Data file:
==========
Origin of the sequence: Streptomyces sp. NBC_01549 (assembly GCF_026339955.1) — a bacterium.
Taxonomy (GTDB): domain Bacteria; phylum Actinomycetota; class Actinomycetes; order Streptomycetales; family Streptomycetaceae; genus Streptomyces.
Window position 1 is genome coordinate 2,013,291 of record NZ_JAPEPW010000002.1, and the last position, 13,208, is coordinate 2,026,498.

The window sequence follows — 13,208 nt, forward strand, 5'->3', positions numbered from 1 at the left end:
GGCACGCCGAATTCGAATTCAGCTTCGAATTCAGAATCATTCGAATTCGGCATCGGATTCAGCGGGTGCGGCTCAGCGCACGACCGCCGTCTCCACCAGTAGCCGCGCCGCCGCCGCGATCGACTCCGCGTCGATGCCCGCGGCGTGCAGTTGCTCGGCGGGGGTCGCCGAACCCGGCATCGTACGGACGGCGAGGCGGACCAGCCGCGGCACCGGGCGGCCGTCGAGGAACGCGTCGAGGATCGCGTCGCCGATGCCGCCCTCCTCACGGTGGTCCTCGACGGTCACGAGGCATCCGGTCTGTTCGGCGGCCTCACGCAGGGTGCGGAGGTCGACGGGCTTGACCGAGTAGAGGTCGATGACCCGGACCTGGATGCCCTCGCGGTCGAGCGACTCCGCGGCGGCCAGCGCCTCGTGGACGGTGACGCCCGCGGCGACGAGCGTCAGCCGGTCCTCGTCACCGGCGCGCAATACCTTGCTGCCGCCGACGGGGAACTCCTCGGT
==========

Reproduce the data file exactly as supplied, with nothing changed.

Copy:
Origin of the sequence: Streptomyces sp. NBC_01549 (assembly GCF_026339955.1) — a bacterium.
Taxonomy (GTDB): domain Bacteria; phylum Actinomycetota; class Actinomycetes; order Streptomycetales; family Streptomycetaceae; genus Streptomyces.
Window position 1 is genome coordinate 2,013,291 of record NZ_JAPEPW010000002.1, and the last position, 13,208, is coordinate 2,026,498.

The window sequence follows — 13,208 nt, forward strand, 5'->3', positions numbered from 1 at the left end:
GGCACGCCGAATTCGAATTCAGCTTCGAATTCAGAATCATTCGAATTCGGCATCGGATTCAGCGGGTGCGGCTCAGCGCACGACCGCCGTCTCCACCAGTAGCCGCGCCGCCGCCGCGATCGACTCCGCGTCGATGCCCGCGGCGTGCAGTTGCTCGGCGGGGGTCGCCGAACCCGGCATCGTACGGACGGCGAGGCGGACCAGCCGCGGCACCGGGCGGCCGTCGAGGAACGCGTCGAGGATCGCGTCGCCGATGCCGCCCTCCTCACGGTGGTCCTCGACGGTCACGAGGCATCCGGTCTGTTCGGCGGCCTCACGCAGGGTGCGGAGGTCGACGGGCTTGACCGAGTAGAGGTCGATGACCCGGACCTGGATGCCCTCGCGGTCGAGCGACTCCGCGGCGGCCAGCGCCTCGTGGACGGTGACGCCCGCGGCGACGAGCGTCAGCCGGTCCTCGTCACCGGCGCGCAATACCTTGCTGCCGCCGACGGGGAACTCCTCGGT